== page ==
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Marlborough Hires Full-time Police Officer
Written by Ernie Quatrani, Correspondent

            The business of the monthly Marlborough Township Board of Supervisors meeting on March 13 began with the swearing-in of police officer Carlos Cartagena who becomes Marlborough's fourth full-time police officer.

            With Cartagena's mother, Iris Robles, holding a Bible, Chairman Brian Doremus administered the oath in front of a large contingent of Cartagena's family, friends and fellow police officers from other area municipalities before Cartagena was presented with his badge.

            Cartagena was hired after an extensive application and interview process. According to the minutes of the supervisor's work session, held on February 25, Chief Darren Morgan, Doremus and Supervisor Billy Hurst interviewed candidates and rated them using a point system. Cartagena scored the highest.

            "We felt that he was the best candidate and will continue to be an asset to the department and community for many years to come," Morgan said of Cartagena who was working as a part-time officer for Marlborough.

            "As the years went on," related Morgan, "I saw how much of an asset he was to the department from being a bilingual officer to building a bond with the children of Marlborough elementary as he went on multiple occasions and played with the children at recess."

            In addition to the full-time staff, Marlborough employs a part-time officer and is in the process of looking for a second part-timer.

            "The board of supervisors and I agreed that more police coverage along with the safety of the residents was of utmost importance," Morgan said. "The residents of the township are very supportive of the police department and value us being here, and we want to be here for them in their time of need."

            Following the exodus of the members of the audience who had come for the swearing in, resident Bruce Jackson, who is a member of the township's Zoning Hearing Board, addressed the supervisors about some potentially lost records.

            Last month Township Manager Marybeth Cody spearheaded a clean-up of old paperwork housed in the township building. The township intends to shred the outdated materials in the coming months but invited citizens to inquire about documents they were concerned about.

            Jackson did just that, asking about files for the township's long-defunct civic association. Jackson claims that he brought the records of the organization to the township about 12 to 15 years ago and that they were placed in a file cabinet in the township building.

            Jackson asserted that he recognized the file cabinet when he recently took a look into the records room. The alleged cabinet in question is now being used by Emergency Services but there is no sign of the civic association records.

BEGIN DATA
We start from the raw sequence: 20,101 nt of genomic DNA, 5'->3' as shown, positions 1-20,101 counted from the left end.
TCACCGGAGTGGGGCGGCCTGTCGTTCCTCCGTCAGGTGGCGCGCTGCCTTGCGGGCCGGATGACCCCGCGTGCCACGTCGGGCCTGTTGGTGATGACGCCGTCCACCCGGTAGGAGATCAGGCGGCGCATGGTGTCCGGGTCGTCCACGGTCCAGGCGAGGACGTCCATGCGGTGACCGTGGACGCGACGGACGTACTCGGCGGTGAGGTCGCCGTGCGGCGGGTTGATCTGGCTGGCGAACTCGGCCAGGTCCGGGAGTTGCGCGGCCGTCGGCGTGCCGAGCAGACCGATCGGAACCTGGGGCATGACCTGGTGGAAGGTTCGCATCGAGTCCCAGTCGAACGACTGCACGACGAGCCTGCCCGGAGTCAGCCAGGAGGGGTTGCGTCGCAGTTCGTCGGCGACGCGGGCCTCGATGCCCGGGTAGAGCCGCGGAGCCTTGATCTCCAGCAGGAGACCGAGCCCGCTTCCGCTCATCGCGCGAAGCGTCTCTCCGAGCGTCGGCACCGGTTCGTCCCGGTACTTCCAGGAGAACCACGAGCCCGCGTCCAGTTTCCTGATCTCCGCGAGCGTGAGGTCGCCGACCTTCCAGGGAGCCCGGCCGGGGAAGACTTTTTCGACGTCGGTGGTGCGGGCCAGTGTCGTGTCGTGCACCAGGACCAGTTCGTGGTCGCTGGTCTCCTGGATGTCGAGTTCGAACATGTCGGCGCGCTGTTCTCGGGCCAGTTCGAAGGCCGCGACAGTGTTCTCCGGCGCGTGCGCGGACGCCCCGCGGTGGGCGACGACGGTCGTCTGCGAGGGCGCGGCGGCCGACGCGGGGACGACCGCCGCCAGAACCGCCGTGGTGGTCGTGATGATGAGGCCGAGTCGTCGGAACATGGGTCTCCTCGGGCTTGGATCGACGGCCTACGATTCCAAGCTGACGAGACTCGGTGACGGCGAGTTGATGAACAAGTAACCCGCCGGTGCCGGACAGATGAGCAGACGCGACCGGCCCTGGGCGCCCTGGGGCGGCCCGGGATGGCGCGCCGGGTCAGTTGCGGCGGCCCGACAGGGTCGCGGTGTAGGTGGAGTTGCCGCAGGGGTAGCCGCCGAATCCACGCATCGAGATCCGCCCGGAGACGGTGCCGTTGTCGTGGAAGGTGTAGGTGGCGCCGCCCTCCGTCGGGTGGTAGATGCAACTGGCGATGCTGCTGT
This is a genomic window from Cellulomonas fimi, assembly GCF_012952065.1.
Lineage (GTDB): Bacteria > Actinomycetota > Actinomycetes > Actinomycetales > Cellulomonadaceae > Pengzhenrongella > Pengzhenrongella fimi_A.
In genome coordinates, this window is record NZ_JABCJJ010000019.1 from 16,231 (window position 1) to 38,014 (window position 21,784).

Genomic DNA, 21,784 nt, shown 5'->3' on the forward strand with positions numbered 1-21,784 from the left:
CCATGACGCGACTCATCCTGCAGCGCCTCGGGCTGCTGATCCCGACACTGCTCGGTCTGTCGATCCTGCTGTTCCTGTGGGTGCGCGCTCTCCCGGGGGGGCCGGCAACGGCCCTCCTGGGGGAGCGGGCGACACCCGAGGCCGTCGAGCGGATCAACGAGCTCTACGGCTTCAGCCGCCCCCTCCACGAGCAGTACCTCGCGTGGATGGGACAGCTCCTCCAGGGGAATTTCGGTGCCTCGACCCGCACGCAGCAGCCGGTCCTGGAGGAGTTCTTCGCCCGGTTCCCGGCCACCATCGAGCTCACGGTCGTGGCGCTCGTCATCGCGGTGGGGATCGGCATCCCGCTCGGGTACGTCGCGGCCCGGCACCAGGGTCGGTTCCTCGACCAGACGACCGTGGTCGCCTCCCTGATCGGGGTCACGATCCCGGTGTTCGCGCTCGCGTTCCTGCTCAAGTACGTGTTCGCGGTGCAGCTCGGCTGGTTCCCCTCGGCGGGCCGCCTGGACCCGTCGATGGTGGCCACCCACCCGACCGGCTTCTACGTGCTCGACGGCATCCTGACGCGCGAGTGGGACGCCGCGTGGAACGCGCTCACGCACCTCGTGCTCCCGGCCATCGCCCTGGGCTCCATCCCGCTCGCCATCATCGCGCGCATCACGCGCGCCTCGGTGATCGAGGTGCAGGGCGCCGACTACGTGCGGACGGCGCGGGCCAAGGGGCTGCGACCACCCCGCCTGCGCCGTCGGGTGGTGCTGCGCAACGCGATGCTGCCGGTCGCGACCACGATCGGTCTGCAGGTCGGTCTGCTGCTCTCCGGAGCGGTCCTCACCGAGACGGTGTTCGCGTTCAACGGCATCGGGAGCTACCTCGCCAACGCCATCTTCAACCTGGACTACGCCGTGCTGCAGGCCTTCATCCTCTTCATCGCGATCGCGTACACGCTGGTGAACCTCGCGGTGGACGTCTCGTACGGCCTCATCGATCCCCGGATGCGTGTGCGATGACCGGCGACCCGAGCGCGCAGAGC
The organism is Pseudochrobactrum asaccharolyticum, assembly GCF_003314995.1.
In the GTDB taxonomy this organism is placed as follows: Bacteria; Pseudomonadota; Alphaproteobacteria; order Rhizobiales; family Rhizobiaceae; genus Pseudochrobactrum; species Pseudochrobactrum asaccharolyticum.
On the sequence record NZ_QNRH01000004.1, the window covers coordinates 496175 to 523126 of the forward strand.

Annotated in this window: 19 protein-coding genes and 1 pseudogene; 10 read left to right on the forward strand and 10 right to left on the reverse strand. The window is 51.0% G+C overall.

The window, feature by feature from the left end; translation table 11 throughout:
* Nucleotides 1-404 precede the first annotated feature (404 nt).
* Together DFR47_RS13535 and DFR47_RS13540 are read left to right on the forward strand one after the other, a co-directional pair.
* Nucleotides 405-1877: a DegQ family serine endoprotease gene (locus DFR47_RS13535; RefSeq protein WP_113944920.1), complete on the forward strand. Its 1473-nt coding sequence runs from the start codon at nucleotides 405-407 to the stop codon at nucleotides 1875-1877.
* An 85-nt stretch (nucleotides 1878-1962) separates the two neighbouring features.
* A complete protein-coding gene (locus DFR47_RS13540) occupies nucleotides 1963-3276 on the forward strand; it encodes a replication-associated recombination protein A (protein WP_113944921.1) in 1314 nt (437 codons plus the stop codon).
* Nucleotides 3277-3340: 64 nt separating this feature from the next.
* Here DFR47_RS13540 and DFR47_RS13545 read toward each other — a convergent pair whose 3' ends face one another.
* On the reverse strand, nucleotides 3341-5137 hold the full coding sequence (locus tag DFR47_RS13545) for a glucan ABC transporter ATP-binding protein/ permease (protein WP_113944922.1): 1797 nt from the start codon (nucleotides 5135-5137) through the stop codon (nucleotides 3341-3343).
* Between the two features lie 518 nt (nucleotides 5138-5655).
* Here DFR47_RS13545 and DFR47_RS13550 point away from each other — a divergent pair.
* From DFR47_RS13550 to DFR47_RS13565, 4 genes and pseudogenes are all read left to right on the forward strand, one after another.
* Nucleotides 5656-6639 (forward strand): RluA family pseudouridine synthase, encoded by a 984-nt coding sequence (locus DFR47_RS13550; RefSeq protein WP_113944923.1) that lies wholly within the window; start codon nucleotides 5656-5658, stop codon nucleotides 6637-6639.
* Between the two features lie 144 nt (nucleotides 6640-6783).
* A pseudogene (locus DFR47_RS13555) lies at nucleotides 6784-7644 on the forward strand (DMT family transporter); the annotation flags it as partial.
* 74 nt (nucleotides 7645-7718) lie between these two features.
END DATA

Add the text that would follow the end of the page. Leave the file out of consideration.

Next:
"There is a need to get to those documents, suddenly," Jackson said. "We're investigating the possibility of reactivating the organization. Our reason for doing so is we have a little bit of money that we never spent. There's consideration of trying to transfer that to the MAPS organization for the Wetzel Mill project going on."

            Previously, Jackson had requested that Cody check through the old materials for the civic association documents, but she came up empty.

            "I'm asking for a thorough search through those papers before anything gets shredded," Jackson said.

            Solicitor Mark Cappuccio cautioned against Jackson's offer to help with the search, citing the potential of exposing confidential information, such as social security numbers.

            Cappuccio also told Jackson that he could go to the state for certified copies of the documents. Jackson acknowledged that he was aware of that option.

            Doremus and Cody did promise to conduct another search before the shredding, which has not yet been scheduled.

            Cody also announced that the township has received a $10,000 PECO Energy Company grant that will go toward floating docks at Lake Skymount.

            The township manager also reported that the township will be receiving $133,885 in liquid fuels money from the state, and informed the supervisors that she and Public Works Director Jake Ferguson have been investigating the viability of getting road salt in conjunction with a consortium of Montgomery County municipalities instead of from COSTARS, the state's cooperative purchasing program.

            "The difference in price from what we're paying right now to what Montgomery County Consortium received...would have been a savings of $7,000," Cody said.

            Ferguson has been checking with maintenance departments that go through the county and reported that they have been happy with the cost and the timeliness of the salt deliveries.

            Both cautioned the supervisors that cost savings year-to-year are unpredictable, but the consortium has a long track record of beating COSTARS prices.

            After deliberation, the supervisors unanimously approved a motion to rescind the approval of a salt purchase from COSTARS for next winter and to continue to investigate working with the county consortium.

            Ferguson also got approval to advertise for bids for road repair materials with special emphasis on fixing issues on Campbell Rd.

            Cody conveyed a warning from the state that there will be traffic disruptions on Route 63 as PennDOT prepares for bridge reconstruction which is expected to completely close the road later in the spring.

            A supervisor's work session is scheduled for March 25, and the next board meeting is April 10.





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